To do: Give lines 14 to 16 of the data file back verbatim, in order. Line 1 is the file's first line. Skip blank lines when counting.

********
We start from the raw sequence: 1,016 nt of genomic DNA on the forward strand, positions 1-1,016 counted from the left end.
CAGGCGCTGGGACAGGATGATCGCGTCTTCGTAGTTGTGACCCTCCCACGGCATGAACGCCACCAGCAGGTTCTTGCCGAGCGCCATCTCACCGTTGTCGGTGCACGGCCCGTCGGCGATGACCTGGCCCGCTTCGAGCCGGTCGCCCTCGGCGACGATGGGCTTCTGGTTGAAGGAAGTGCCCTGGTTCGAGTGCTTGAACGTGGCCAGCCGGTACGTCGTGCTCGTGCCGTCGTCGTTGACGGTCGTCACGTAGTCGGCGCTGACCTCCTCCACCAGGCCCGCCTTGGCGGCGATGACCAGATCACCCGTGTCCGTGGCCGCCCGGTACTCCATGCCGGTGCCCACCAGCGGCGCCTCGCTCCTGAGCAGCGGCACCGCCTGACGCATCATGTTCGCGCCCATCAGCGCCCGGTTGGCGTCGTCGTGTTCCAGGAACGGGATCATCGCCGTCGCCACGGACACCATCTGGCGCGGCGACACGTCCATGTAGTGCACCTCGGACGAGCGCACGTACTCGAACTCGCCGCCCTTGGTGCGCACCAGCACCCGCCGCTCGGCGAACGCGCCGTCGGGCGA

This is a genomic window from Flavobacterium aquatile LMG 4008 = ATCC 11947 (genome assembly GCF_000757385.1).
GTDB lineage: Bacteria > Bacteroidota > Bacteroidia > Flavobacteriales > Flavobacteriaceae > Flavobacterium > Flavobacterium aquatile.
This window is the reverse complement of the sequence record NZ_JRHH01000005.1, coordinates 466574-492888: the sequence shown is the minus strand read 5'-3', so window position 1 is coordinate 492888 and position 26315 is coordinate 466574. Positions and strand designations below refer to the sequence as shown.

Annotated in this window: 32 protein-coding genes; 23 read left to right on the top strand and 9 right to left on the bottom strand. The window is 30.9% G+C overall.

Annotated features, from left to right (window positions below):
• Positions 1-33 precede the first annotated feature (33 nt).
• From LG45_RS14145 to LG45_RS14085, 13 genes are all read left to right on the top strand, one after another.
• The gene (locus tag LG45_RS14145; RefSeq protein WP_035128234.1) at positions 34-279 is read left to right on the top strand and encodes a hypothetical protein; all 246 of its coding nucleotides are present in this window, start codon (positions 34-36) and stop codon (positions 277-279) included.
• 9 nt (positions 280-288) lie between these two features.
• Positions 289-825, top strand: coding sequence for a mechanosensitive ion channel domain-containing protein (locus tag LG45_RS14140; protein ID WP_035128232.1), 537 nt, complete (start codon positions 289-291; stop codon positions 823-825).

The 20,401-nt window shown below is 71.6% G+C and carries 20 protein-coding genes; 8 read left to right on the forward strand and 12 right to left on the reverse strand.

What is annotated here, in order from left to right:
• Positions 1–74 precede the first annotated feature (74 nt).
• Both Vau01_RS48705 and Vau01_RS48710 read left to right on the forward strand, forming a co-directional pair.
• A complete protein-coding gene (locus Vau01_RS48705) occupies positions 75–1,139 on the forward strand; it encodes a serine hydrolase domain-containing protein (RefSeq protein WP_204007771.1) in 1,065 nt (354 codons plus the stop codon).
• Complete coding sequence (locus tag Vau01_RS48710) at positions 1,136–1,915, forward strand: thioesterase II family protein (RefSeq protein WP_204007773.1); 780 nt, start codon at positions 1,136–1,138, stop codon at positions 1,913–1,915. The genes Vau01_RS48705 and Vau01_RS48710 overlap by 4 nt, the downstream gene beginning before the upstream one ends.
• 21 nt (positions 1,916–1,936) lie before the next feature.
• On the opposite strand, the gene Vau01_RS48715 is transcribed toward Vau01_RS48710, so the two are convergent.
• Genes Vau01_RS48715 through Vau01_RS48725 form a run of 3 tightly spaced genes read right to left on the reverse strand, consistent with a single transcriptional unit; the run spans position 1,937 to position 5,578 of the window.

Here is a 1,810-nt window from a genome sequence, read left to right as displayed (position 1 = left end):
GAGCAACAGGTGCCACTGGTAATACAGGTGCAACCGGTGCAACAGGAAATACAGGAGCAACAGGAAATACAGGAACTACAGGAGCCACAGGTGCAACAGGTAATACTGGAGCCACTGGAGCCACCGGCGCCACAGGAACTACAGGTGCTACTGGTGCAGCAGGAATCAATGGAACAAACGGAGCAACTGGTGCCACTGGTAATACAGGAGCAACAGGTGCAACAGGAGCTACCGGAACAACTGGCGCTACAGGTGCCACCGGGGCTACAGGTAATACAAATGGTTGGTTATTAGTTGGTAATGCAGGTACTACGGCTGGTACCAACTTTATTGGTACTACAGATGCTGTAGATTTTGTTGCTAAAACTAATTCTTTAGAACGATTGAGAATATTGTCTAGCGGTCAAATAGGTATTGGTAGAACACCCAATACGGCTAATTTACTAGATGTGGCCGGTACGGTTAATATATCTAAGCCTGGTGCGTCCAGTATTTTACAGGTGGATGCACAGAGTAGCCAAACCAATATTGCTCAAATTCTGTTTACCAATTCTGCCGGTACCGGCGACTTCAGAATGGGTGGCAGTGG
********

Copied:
What is annotated here, in order from left to right:
• Positions 1–74 precede the first annotated feature (74 nt).
• Both Vau01_RS48705 and Vau01_RS48710 read left to right on the forward strand, forming a co-directional pair.